The United States exported 401,000 barrels per day (bbl/d) of crude oil in July 2014, the highest level of exports in 57 years and the second highest monthly export volume since 1920, when EIA's published data starts. Recent crude oil exports are also noteworthy for both their origins and destinations.
As a result of existing U.S. crude oil export restrictions, most U.S. crude exports are sourced domestically and sent only to Canada. However, since April, crude exports have included modest amounts of Canadian-produced barrels that were moved through the United States and then re-exported to Switzerland, Spain, Italy and Singapore.
To export crude oil from the United States, a company must obtain a license from the Bureau of Industry and Security (BIS) of the U.S. Department of Commerce. Under export licensing requirements, there are certain transactions that will generally be approved. Licenses for other exports of U.S.-origin crude are considered on a case-by-case basis. For such other exports, the regulations describe the characteristics of transactions that will generally be approved as in the national interest.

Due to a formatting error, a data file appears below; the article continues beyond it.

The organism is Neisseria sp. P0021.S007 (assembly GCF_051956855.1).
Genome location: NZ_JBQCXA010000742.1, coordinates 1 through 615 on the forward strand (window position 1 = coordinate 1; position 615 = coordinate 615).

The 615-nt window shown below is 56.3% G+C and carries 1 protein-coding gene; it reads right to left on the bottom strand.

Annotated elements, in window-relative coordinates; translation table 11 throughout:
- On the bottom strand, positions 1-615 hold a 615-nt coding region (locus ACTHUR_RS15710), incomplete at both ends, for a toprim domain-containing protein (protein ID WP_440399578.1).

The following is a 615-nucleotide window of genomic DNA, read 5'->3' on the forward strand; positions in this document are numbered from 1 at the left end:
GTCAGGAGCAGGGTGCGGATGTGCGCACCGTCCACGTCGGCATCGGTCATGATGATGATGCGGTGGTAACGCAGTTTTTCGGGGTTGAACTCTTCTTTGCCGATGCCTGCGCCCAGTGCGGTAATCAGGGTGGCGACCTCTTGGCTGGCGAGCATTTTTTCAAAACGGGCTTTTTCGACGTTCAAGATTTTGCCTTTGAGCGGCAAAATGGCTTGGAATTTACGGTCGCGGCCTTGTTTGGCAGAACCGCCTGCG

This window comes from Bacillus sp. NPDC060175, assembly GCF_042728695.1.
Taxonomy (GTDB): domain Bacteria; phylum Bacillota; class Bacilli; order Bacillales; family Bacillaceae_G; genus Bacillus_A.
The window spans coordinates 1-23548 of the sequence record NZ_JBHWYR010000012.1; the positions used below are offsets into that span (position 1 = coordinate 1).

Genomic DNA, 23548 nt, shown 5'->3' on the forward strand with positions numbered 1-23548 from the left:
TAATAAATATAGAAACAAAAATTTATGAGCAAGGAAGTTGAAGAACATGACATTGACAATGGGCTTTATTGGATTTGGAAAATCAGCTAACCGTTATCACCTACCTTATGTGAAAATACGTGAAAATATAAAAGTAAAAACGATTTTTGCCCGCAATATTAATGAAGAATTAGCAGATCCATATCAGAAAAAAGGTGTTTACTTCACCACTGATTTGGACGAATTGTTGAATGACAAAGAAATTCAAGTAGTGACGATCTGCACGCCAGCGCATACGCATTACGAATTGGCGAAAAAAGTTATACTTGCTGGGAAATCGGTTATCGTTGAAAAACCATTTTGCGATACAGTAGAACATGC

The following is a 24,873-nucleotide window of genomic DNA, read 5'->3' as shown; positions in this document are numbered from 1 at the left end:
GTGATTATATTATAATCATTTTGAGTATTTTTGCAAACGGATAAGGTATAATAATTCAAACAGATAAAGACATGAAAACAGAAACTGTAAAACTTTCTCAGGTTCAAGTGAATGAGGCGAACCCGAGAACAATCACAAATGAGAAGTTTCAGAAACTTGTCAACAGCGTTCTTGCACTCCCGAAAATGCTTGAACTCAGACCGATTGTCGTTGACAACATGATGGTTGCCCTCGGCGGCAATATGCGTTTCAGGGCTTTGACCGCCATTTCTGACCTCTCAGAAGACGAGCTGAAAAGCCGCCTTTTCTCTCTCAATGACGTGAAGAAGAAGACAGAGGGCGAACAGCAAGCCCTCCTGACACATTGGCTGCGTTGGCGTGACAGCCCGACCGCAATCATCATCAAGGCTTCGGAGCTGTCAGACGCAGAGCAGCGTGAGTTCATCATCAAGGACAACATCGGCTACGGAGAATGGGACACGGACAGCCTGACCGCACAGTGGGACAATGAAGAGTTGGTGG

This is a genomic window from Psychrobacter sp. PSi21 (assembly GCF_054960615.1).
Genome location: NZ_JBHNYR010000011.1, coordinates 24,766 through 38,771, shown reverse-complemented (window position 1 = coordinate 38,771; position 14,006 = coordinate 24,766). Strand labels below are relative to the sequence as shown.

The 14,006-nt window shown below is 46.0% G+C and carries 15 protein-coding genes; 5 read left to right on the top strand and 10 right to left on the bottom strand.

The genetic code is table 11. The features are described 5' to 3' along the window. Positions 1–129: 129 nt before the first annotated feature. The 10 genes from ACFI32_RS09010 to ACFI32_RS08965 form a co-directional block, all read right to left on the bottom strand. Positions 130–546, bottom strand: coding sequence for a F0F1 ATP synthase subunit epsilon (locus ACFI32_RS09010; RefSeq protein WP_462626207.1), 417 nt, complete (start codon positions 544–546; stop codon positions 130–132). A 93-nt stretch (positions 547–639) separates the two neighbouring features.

The recent shipments to Switzerland, Spain, Singapore and Italy were small volumes of permitted re-exports of Canadian crude oil that were not commingled with U.S.-produced barrels. As is the case in the United States, some of the growth in Canada's crude oil production is taking place in areas with limited infrastructure to bring the crude to refineries for processing. With limited pipeline and rail takeaway capacity, some Canadian producers are testing the economic viability of moving crude oil to the Gulf Coast for re-export to other markets.
It is unclear if this recent trend of Canadian re-exports from the Gulf Coast will continue, and if so, for how long. Several proposed Canadian pipeline projects may provide producers with alternative routes for delivering crude to markets beyond North America, but the timing of each of them is uncertain.